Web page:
The Peruvian Times recently published an article announcing that Machu Picchu visitors are going to have to follow “drastic new rules” and I thought back to my four days on the Inca trail. A few thoughts came to mind:
On the last morning we got up very early (around 4 am if I remember correctly) to get to the sun gate to watch the sun rise. The stones were slippery, covered in dew, the path narrow and to the right there was a sudden drop. I was exhausted, barely awake and clung to the rocky wall on the left. Like a mantra, I kept reminding myself: stay left, stay left, stay left. Until suddenly, the girl walking behind me slipped and disappeared. It was so quick, like something had swallowed her in one gulp. Luckily, this was the cloud forest and there were plants and trees growing on the cliff side. She was able to hold onto something and pull herself up far enough for the guys behind to reach her and heave her up.
A line of ants
Growing up, I spent many holidays hiking in the South of France and Switzerland. You could go for miles without running into anyone else. When I started the Inca trail, people crowded the path like lines of ants. There was a serious disconnect between my idea of hiking and the reality of this hike.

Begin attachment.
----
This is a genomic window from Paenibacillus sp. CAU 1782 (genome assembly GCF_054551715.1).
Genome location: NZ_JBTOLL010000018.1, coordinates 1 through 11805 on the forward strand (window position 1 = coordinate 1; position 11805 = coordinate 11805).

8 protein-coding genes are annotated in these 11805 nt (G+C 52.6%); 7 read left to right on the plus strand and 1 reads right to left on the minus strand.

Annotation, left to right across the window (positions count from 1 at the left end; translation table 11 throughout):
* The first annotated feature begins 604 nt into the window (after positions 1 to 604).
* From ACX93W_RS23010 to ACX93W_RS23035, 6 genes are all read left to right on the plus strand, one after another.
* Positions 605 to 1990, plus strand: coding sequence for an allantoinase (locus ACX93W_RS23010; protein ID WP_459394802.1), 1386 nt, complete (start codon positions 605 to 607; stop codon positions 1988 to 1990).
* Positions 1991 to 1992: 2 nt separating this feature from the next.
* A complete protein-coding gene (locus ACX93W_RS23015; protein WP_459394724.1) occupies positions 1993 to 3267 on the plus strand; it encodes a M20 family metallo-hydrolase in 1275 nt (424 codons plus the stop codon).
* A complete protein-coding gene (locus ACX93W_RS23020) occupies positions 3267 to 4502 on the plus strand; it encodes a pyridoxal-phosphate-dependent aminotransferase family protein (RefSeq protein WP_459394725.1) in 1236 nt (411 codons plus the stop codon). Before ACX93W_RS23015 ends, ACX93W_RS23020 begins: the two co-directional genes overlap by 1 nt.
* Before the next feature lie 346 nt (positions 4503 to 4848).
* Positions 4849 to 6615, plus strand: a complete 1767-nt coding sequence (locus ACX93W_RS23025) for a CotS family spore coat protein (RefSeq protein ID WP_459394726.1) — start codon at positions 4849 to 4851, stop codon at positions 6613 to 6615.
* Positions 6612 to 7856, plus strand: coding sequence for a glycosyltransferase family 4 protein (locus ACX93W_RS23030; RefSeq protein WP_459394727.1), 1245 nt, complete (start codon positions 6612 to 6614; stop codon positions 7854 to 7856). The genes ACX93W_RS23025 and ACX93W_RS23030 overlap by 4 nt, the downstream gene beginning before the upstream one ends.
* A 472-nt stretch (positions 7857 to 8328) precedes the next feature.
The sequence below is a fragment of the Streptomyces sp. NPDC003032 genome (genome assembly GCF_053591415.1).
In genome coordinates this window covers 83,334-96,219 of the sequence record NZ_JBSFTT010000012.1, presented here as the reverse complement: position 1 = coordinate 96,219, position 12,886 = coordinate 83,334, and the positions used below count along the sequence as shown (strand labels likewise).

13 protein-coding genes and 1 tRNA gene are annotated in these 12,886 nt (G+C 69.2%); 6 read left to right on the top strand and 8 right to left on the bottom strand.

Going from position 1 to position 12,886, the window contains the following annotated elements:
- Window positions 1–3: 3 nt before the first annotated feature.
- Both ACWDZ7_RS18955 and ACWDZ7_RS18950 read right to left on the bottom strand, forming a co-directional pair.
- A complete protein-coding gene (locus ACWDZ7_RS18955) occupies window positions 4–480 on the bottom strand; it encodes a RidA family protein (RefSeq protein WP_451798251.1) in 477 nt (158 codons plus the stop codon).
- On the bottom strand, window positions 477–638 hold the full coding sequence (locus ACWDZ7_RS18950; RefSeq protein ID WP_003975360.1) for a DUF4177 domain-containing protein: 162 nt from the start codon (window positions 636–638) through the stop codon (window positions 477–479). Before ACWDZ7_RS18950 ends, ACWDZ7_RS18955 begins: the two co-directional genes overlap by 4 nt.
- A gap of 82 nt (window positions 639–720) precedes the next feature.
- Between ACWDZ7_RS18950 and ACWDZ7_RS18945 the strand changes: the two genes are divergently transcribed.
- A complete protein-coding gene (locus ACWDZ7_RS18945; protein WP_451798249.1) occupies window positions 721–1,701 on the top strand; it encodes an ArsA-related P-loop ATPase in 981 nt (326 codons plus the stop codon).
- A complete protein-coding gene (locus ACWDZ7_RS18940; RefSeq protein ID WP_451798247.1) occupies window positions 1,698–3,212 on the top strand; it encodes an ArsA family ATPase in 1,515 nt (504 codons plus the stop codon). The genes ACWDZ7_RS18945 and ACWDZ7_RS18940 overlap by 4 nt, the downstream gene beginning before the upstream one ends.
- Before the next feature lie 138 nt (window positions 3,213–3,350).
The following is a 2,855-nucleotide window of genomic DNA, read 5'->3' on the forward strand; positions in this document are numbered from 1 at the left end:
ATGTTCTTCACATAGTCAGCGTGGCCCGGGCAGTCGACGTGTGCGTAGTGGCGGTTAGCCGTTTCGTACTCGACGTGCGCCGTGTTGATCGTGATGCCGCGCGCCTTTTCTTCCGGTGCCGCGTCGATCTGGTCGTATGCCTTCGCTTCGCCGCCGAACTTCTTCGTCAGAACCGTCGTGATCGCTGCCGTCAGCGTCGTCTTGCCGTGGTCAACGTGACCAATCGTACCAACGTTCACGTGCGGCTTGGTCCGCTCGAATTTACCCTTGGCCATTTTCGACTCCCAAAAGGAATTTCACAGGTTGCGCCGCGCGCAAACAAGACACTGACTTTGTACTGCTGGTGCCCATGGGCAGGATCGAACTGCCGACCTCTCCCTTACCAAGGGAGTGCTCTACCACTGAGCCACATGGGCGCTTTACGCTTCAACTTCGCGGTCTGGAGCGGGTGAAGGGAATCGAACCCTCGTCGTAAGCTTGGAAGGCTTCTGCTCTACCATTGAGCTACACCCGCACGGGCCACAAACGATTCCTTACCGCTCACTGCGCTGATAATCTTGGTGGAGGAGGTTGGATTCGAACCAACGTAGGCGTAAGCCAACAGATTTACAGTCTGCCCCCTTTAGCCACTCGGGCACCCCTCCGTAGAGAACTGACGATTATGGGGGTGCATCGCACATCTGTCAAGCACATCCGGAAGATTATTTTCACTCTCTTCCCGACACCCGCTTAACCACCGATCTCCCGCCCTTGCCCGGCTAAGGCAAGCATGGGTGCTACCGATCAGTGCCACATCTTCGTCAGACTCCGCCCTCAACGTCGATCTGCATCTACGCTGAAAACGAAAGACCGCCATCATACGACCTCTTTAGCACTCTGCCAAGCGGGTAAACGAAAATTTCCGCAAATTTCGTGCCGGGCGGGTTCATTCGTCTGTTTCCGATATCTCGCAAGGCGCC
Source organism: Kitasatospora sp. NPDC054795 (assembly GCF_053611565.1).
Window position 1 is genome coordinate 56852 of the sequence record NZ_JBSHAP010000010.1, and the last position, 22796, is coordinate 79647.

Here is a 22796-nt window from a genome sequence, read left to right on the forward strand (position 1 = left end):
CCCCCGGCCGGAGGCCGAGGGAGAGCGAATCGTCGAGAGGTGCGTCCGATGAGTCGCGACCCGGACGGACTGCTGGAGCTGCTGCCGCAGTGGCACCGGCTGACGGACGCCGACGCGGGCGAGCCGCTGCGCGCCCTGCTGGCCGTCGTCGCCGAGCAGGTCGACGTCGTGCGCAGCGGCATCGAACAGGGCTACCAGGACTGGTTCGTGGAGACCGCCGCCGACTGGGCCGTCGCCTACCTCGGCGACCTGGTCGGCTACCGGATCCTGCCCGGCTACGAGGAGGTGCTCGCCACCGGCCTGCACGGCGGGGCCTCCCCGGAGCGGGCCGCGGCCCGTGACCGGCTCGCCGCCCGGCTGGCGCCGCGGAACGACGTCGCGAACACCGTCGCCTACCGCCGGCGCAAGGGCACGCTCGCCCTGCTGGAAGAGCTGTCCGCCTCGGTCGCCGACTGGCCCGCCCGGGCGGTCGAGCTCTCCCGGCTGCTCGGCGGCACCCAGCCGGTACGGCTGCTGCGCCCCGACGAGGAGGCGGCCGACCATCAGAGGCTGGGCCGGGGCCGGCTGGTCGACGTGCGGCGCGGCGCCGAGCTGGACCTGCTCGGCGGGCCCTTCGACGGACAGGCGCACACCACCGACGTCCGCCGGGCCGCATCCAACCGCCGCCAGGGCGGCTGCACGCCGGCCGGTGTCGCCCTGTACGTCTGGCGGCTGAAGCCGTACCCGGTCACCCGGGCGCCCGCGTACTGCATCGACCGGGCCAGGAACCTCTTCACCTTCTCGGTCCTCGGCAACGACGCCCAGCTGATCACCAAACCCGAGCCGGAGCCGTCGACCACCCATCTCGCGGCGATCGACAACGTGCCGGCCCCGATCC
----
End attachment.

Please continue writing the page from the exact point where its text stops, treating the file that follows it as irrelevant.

One of our campsites lay at around 3500 meters altitude. Thunder and lightning woke us during the night, resonating through the valleys and reverberating off the mountains. It was loud, beautiful, exciting, scary.
Take cash to pay the porters
The porters carried tents and cooking utensils and food and more. Some of them wore thin, barely there sandals. They left after we did and arrived at the next campsite before we did, welcoming us with freshly brewed mint tea. On the trail they walked past us carrying loads that looked bigger and heavier than themselves. I was only carrying my backpack, my sleeping bag and a sleeping mat and felt like I had a hundred pounds strapped to my back. It was humbling. I thought that since I wanted to do the hike, I should be the one carrying all of my stuff instead of putting the burden on someone else.
Talk to your guide
Find out about local life, about porters’ living and working conditions, why many Peruvians have English names. Ask questions.